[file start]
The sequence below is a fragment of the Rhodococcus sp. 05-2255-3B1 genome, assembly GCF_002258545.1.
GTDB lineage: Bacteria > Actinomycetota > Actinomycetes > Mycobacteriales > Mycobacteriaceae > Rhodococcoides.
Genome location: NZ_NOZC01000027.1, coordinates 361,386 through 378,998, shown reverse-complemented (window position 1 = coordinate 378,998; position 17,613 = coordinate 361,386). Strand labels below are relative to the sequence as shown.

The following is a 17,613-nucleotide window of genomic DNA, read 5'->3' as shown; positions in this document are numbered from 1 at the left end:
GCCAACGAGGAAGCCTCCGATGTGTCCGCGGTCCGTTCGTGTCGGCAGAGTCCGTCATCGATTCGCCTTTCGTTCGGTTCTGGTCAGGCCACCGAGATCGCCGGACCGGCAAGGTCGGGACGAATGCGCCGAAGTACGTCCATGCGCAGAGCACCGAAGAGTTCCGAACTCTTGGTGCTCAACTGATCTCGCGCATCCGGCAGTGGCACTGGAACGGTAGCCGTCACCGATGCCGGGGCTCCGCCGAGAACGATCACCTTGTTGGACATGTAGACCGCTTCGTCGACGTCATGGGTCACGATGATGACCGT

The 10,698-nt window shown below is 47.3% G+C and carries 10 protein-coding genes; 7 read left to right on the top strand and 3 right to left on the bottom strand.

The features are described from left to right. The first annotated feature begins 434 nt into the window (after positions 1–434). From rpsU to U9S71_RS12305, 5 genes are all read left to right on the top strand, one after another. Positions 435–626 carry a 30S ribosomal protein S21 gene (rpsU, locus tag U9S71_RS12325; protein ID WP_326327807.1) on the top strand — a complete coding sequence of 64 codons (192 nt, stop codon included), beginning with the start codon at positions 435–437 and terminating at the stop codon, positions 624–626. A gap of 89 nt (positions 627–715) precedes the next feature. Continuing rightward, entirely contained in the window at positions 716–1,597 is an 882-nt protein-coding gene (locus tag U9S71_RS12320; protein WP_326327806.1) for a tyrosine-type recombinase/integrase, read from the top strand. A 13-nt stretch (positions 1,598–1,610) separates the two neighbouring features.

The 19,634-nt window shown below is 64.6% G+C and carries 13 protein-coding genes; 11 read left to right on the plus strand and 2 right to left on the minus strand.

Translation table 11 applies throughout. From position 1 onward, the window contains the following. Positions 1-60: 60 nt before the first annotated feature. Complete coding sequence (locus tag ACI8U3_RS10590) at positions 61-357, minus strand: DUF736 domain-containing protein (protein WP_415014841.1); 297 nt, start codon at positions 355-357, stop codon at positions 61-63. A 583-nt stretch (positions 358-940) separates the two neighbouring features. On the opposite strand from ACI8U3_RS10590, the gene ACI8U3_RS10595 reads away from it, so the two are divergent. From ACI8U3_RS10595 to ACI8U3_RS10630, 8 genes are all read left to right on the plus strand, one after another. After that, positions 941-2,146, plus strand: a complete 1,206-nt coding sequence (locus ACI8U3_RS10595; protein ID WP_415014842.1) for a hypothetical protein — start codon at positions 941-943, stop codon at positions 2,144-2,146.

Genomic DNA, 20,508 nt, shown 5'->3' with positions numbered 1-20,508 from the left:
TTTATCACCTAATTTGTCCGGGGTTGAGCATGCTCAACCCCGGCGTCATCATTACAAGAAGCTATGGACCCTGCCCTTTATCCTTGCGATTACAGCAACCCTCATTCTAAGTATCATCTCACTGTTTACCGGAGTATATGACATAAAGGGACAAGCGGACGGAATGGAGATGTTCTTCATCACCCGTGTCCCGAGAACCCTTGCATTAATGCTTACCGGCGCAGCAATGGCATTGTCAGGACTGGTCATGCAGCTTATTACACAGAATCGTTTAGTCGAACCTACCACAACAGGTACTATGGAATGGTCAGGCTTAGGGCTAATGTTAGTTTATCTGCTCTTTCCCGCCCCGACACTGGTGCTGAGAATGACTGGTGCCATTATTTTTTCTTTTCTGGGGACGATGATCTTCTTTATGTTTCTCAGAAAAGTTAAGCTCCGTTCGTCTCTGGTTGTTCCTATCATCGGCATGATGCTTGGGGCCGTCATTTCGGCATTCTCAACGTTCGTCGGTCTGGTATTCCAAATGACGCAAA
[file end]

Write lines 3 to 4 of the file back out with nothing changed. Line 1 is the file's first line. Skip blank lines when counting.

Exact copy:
Genome location: NZ_NOZC01000027.1, coordinates 361,386 through 378,998, shown reverse-complemented (window position 1 = coordinate 378,998; position 17,613 = coordinate 361,386). Strand labels below are relative to the sequence as shown.

The following is a 17,613-nucleotide window of genomic DNA, read 5'->3' as shown; positions in this document are numbered from 1 at the left end: